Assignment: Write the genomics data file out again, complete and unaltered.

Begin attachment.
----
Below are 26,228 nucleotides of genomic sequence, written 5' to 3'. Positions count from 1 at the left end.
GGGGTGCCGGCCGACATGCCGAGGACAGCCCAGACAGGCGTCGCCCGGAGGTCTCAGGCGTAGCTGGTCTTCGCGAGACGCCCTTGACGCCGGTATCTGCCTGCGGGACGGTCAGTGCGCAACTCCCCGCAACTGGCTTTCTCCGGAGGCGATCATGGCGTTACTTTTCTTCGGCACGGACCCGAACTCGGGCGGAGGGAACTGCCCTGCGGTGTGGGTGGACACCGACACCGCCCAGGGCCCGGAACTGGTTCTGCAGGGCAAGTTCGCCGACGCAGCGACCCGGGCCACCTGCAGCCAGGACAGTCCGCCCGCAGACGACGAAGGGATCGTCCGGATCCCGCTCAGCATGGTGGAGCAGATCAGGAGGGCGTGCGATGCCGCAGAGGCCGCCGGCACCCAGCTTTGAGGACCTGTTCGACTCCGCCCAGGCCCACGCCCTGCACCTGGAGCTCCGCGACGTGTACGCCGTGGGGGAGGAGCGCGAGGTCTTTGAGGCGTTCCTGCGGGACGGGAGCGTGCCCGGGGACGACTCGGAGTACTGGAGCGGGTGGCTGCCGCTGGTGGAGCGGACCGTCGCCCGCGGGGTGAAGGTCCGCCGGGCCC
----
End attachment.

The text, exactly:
Below are 26,228 nucleotides of genomic sequence, written 5' to 3'. Positions count from 1 at the left end.
GGGGTGCCGGCCGACATGCCGAGGACAGCCCAGACAGGCGTCGCCCGGAGGTCTCAGGCGTAGCTGGTCTTCGCGAGACGCCCTTGACGCCGGTATCTGCCTGCGGGACGGTCAGTGCGCAACTCCCCGCAACTGGCTTTCTCCGGAGGCGATCATGGCGTTACTTTTCTTCGGCACGGACCCGAACTCGGGCGGAGGGAACTGCCCTGCGGTGTGGGTGGACACCGACACCGCCCAGGGCCCGGAACTGGTTCTGCAGGGCAAGTTCGCCGACGCAGCGACCCGGGCCACCTGCAGCCAGGACAGTCCGCCCGCAGACGACGAAGGGATCGTCCGGATCCCGCTCAGCATGGTGGAGCAGATCAGGAGGGCGTGCGATGCCGCAGAGGCCGCCGGCACCCAGCTTTGAGGACCTGTTCGACTCCGCCCAGGCCCACGCCCTGCACCTGGAGCTCCGCGACGTGTACGCCGTGGGGGAGGAGCGCGAGGTCTTTGAGGCGTTCCTGCGGGACGGGAGCGTGCCCGGGGACGACTCGGAGTACTGGAGCGGGTGGCTGCCGCTGGTGGAGCGGACCGTCGCCCGCGGGGTGAAGGTCCGCCGGGCCC